For all too many people, the English language is a minefield. They’re afraid that if they take one wrong step, something will blow up in their face.
It gets worse when they learn you’re a writer, a teacher, or (gods forbid) an editor. Some people laugh nervously. Others clam up.
Many of those explosive devices we’re so afraid of are shibboleths. Like “Never end a sentence with a preposition” and “Don’t split infinitives.”
What’s a shibboleth? Here’s what the American Heritage Dictionary had to say:
- A word or pronunciation that distinguishes people of one group or class from those of another.
- a. A word or phrase identified with a particular group or cause; a catchword.
b. A commonplace saying or idea.
- A custom or practice that betrays one as an outsider.
Readers and writers, teachers and editors, are forever getting them mixed up with rules. How to tell a rule from a shibboleth? Rules usually further the cause of clarity: verbs should agree with their subjects in number; pronouns should agree with the nouns they refer to. Shibboleths often don’t. No surprise there: their main purpose isn’t to facilitate communication; it’s to separate those who know them from those who don’t.
To complicate matters even further, the language is continually evolving. New words are born. Meanings morph. Nouns get verbed and verbs get nouned. If you’re too far ahead of the pack in adopting a new usage, someone‘s not going to be happy about it.
If that’s not enough, we’ve also got such everyday confusables like ensure/insure/assure, affect/effect — and is it irrespective that’s OK and irregardless that’s verboten, or is it the other way round?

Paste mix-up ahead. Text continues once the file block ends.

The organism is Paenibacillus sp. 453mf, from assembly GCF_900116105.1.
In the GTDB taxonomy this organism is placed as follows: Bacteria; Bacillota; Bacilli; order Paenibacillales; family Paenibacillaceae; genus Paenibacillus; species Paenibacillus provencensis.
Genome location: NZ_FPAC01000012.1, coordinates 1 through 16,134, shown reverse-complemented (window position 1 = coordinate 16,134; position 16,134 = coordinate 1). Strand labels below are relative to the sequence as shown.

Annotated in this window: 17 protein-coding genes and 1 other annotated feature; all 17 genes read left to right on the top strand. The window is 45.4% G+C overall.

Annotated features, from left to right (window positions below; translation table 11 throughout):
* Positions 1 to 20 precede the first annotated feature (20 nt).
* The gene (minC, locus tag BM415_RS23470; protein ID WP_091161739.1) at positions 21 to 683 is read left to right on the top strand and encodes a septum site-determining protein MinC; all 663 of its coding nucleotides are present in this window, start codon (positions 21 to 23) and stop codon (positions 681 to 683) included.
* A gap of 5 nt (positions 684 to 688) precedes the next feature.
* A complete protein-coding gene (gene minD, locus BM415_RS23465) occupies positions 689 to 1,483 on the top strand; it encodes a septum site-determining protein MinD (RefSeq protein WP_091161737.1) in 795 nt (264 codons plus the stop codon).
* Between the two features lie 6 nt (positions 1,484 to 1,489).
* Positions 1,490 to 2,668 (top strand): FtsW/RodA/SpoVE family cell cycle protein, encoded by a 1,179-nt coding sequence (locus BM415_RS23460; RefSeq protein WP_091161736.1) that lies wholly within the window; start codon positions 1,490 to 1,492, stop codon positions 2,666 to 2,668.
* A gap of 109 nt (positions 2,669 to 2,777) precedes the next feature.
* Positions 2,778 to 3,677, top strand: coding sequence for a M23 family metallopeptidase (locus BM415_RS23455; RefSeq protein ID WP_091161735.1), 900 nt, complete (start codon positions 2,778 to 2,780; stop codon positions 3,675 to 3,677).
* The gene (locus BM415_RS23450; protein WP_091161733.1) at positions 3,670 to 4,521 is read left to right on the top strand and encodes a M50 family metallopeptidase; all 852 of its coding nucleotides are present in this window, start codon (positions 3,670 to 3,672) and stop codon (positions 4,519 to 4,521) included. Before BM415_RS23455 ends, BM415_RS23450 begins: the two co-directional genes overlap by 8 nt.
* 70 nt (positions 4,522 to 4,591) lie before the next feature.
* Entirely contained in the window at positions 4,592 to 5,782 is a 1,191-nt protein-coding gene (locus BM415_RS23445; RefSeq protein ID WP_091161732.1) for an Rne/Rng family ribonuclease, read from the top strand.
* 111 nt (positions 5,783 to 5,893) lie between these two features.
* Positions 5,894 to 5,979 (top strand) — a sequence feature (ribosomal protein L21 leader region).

No wonder English starts to look like a minefield, even to native speakers who use it all the time.
Editors have been known to make it worse. Been there, done that. It’s an occupational hazard. An example:
As an apprentice editor, I was initiated into the mysteries of the which/that distinction. “That” was for restrictive (essential) clauses: “The sweater that I’m wearing was made by my mother.” (This implies that I have other sweaters and my mother probably didn’t make all of them.) “Which” was for non-restrictive clauses: “The house, which was built in 1850, has been in his family for decades.” (The building date is extra information. It doesn’t specify which house has been in his family for decades.)
Hoo boy, did I go wild or what. Anyone who hadn’t mastered the which/that distinction was an ignoramus. I got to look down my snoot at them. I got to educate them.
Then I learned that British English (BrE) was managing to get along quite nicely without the which/that distinction. BrE writers liberally used which” for restrictive clauses. Their editors weren’t changing every “which” to “that.”
Wonder of wonders, I had no trouble understanding which clauses were restrictive and which weren’t.
By that time I’d so internalized the which/that distinction that it came naturally to me. This was an asset when I started copyediting for U.S. publishers, many of whom require copyeditors to change every restrictive “which” to “that.” Fortunately most writers won’t fight about this. Many have internalized the which/that distinction just the way I did. When editing the work of a BrE writer, I’ll generally stet the restrictive “which” and note it in my style sheet so the proofreader will realize that this was a conscious decision on my part, not a (gods forbid) mistake.